One of the biggest mistakes I made as a young writer, upon the publication of my first (and only, so far) novel, was to try to read reviews as though they were critiques. This messed up my head and made me hate reviewers. I was, after all, used to the nurturing environment of the Creative Writing Workshop, so anything anybody said about my writing was an opportunity for me to improve it. Right?
Wrong. Reviews are not meant for writers, and they are definitely not meant to help a writer improve. They are meant for readers. Their only function is to report on the reviewer’s response to the work as a consumer — fair or unfair, insightful or not. There are cars I’ve owned that I’ve liked more than others, and I’ll be happy to tell you about it. My thoughts will probably not be useful to the designers and engineers who worked on the car, except maybe by accident. That’s because I’m a consumer, not a creator.¬†Consumers like what they like. They contradict each other, and they struggle to make their pronouncements seem authoritatively objective — but they are not. They are just statements of preference. Trying to understand their complaints (or even their praise) as though they were rigorously-crafted, objective, helpful feedback, is the way to madness and hatred of reviewers! They’re not even trying to offer you that — why would you try to take it in that way?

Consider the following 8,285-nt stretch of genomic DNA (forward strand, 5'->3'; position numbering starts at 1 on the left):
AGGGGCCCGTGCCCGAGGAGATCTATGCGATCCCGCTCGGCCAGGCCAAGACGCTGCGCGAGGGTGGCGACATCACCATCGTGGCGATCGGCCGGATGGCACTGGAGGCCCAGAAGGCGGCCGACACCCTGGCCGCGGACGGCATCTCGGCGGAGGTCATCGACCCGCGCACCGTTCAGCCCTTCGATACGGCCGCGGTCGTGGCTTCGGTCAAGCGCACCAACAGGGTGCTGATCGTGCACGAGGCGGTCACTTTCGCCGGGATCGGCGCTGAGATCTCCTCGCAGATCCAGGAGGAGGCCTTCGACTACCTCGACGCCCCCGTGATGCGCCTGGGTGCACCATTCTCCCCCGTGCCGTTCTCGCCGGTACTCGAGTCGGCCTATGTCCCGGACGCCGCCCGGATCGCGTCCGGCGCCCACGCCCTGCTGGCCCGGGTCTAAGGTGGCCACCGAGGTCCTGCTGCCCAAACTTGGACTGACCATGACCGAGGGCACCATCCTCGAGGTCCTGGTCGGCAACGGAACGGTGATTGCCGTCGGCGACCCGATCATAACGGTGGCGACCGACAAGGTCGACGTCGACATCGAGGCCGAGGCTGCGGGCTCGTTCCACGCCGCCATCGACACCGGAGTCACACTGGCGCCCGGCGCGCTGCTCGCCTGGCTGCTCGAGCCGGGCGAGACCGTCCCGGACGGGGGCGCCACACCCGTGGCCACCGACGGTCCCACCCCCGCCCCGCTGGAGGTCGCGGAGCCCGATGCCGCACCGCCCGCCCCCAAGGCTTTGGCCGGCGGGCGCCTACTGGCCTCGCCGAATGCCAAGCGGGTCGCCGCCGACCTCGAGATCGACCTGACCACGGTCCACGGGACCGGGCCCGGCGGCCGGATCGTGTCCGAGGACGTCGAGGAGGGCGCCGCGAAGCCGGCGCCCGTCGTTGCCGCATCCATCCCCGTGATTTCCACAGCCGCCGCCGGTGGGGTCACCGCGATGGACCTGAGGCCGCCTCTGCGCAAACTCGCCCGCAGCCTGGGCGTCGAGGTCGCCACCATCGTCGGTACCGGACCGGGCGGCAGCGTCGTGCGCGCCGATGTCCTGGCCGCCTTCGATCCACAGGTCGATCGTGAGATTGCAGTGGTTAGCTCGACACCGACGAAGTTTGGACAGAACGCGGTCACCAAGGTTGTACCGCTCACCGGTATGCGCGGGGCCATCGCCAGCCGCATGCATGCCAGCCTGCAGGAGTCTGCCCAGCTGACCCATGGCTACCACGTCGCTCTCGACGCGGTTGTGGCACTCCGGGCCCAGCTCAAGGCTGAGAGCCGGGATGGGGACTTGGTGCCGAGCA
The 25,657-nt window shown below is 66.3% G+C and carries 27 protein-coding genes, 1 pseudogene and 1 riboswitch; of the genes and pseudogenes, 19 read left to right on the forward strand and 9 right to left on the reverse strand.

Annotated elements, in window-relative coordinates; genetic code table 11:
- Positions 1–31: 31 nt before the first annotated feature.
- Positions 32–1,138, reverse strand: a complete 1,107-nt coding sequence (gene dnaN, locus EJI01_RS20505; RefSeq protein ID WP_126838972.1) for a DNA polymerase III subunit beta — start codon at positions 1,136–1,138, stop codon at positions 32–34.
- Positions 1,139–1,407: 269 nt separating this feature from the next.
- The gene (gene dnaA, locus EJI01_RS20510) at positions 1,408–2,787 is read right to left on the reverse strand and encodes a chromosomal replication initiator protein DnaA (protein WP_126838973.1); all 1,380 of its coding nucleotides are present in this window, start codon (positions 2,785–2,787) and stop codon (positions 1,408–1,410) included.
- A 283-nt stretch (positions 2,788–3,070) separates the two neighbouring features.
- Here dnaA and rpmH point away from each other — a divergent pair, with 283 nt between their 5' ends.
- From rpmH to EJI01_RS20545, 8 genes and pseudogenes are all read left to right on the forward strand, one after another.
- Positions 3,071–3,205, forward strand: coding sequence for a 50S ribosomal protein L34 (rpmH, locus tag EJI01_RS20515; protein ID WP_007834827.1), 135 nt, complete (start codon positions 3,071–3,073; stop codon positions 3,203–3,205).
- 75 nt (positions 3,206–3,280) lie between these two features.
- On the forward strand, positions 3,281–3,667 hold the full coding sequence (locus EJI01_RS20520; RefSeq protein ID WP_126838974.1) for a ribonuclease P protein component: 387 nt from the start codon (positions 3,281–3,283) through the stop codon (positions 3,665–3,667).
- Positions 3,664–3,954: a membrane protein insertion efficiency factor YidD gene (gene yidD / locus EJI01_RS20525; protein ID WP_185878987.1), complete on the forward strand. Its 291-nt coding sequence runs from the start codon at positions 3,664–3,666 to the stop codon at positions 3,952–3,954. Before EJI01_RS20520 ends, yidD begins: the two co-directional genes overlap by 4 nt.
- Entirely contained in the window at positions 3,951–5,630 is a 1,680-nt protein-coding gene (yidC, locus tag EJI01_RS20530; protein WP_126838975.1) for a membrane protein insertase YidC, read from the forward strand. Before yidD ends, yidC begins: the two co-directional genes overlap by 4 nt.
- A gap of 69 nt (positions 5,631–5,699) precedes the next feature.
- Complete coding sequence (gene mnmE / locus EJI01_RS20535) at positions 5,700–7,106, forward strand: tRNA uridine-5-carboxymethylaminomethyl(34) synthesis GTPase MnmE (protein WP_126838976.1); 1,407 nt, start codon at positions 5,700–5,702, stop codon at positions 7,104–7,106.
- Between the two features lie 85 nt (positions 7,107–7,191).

Here’s a less direct way of putting it that is maybe more clear:
When somebody says, in a critique, “It needs more action sequences,” what they mean is: “I, as a peer of yours, have looked over the structure of your story, and, taking into consideration the goals that you seem to have set for yourself, I am telling you that adding more action sequences will help you achieve those goals.”
When somebody says, in a review, “It needs more action sequences,” what they mean is: “I like action sequences.”
Neither is wrong. They’re just serving their audiences. The critique’s audience is you, the writer. The review’s audience is decidedly not.